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brother-clergyman in the neighbouring villages. Once, however, he conquered his timidity. The Rev. Thomas Mease, who had for upward of fifty years regularly attended the service of St. John's Church, Beverley (usually called the Minster) in a diligent performance of his duty, which was preaching twice on Sundays and once on Wednesdays, died at the advanced age of eighty. Mr. Clarke, thinking it a disgrace that the remains of so venerable a person should be carried to the grave unnoticed, delivered upon

that occasion an excellent and appropriate discourse.

The institution of youth, in this country, is generally consigned to the clergy. Those of them, who from the earliest period of their lives have devoted themselves to this momentous function, are surely entitled to a grateful return for their labours. Yet have we not reason to regret, that they are frequently left unrewarded ? Detached from the bustle and glitter of the world, they know not the windings of that crooked path, which often leads to promotion. But this is not invariably the case. The merit of a Gilpin * has been distinguished by the beneficence of an eminent prelate. An unsolicited preferment, bestowed by the same prelate upon a gentleman in his diocese, who for the space of forty years had sustained the character of a Good Schoolmaster, demands our warmest applause. Such instances are, indeed, too rare; but, when they do occur, they fill the mind with genuine satisfaction.

* The reader, who has a relish for the beauties of nature, will be highly gratified with Mr. Gilpin's · Forest Scenery ;' Scotch Tour,' &c. His “Lectures on the Church-Catechism,' and his Exposition of the New Testament,' are entitled to every encomium. He was presented to a prebend of Salisbury, in 1783, by Bishop Barrington.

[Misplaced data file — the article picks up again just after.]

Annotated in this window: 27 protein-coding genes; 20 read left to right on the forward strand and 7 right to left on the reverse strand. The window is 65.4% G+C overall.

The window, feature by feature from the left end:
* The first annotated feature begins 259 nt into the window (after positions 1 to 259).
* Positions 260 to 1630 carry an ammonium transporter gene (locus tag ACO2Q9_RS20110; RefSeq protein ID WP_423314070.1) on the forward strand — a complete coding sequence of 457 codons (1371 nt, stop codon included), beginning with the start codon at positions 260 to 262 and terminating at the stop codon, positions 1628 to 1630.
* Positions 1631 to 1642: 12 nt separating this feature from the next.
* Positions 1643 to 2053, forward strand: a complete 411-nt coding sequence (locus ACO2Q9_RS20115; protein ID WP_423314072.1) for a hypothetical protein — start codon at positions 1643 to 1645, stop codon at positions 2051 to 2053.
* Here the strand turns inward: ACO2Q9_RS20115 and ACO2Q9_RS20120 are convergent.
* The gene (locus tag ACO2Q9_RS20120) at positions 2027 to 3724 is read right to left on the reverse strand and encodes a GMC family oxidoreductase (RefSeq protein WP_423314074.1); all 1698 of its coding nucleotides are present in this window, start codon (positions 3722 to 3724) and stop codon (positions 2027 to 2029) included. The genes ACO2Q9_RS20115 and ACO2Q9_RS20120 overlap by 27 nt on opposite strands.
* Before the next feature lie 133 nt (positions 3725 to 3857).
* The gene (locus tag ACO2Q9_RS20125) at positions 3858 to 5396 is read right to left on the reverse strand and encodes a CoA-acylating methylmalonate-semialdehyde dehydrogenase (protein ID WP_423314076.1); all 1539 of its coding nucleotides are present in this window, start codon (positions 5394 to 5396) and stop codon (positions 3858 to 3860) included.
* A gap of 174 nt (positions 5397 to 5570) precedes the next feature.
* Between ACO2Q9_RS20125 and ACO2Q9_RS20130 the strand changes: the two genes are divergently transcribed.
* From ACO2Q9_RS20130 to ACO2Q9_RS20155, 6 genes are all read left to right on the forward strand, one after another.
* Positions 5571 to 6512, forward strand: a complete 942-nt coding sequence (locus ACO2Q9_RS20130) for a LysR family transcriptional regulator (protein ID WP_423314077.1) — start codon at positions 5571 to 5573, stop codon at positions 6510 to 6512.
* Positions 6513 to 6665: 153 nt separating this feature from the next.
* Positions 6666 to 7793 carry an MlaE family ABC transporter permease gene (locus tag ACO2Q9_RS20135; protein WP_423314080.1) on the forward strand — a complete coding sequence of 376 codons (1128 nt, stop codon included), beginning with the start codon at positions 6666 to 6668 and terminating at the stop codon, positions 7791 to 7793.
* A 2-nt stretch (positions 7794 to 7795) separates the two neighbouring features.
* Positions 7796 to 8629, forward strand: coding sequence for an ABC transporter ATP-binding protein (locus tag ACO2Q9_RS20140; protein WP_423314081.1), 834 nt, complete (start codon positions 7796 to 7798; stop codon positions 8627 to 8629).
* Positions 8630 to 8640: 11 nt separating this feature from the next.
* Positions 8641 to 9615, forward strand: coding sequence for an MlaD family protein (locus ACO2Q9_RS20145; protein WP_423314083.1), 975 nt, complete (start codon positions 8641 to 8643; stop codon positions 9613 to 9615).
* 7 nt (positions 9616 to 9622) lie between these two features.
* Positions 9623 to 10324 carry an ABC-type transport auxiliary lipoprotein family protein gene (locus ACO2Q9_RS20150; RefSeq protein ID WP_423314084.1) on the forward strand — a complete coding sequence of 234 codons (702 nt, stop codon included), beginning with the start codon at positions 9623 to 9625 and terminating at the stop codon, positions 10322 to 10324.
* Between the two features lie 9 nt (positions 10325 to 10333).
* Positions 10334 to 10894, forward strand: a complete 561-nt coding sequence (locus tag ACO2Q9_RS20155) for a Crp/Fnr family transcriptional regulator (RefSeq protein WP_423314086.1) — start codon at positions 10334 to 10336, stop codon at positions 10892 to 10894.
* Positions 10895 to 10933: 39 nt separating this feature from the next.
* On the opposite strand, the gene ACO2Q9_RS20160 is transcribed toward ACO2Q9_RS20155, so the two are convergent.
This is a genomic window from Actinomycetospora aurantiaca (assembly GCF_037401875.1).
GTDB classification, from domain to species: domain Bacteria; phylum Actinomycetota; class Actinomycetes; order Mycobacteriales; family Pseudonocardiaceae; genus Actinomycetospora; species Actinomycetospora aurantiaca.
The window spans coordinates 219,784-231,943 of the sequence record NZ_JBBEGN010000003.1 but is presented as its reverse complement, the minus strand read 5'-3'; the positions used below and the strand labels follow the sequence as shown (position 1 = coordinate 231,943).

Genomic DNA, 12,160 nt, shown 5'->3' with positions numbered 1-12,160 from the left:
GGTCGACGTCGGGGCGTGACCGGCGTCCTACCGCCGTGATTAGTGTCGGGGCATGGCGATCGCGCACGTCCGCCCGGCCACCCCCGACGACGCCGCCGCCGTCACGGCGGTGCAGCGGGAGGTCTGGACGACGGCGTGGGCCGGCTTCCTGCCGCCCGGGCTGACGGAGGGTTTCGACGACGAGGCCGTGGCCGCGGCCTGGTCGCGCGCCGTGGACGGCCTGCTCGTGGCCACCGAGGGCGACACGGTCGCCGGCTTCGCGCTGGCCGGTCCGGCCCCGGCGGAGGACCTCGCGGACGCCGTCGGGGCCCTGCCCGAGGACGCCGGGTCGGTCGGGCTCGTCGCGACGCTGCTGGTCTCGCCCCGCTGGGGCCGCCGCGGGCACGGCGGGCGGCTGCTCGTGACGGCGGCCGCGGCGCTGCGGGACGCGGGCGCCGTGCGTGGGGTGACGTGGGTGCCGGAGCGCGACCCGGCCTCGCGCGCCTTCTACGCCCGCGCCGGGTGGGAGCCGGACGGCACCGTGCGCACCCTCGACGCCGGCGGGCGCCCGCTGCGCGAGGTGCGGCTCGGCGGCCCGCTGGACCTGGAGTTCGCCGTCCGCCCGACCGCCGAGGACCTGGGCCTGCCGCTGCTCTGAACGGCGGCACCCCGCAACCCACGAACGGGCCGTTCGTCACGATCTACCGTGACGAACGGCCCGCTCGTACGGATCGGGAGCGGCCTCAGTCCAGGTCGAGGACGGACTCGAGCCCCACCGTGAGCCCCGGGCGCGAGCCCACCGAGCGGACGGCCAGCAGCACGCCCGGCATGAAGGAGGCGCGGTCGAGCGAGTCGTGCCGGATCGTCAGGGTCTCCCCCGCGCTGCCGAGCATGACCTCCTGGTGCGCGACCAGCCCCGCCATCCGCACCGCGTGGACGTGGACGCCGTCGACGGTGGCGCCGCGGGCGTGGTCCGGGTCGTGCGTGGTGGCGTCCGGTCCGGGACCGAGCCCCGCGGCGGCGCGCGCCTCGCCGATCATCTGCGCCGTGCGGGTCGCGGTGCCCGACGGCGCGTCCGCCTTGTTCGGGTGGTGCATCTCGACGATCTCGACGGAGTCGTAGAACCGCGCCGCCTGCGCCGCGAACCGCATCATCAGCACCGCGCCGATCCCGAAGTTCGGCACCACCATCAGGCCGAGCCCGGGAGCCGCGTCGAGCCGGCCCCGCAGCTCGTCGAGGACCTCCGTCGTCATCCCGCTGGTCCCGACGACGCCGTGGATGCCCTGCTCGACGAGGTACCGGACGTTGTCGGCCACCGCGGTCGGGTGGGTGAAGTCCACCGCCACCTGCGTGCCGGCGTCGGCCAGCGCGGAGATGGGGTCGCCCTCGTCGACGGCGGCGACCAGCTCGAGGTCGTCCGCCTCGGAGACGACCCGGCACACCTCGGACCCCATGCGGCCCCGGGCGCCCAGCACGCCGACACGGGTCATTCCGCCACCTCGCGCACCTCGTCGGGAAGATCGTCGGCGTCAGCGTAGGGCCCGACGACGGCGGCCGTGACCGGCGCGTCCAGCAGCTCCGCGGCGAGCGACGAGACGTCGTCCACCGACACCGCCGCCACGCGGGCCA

Mr. Clarke was induced to expect a presentation from a person, who possessed considerable patronage in a distant county. A vacancy occurred, and a prior engagement was pleaded. A second, a third vacancy followed. Still the promised boon did not arrive. At one time several of the Nobility, with some Members of Parliament, solicited for him preferment from the Duke of Newcastle, then Prime Minister. His Grace, however, resisted the application, urging the hackneyed objection, that “to comply with their request would be to deprive the public of a Good Schoolmaster. He was at length presented by Mr. Jolliffe, formerly one of his scholars, who had married Miss Meek, the daughter of Mrs. Clarke, to a small vicarage in Essex. But his imbecility, both of mind and body, incapacitated him from receiving institution. The living was held for his benefit by the Rev. Robert Ingram, the present incumbent, who had been educated under him. This clergyman, in the privacy of a country-village, devotes his whole time to the study of the Sacred Writings, and particularly of the prophetic parts. The Remarks, which he has published on several passages of the Apocalypse, deserve to be more known. But little encouragement is given to pursuits of this kind, though of infinite consequence to religion when conducted with sobriety and discretion.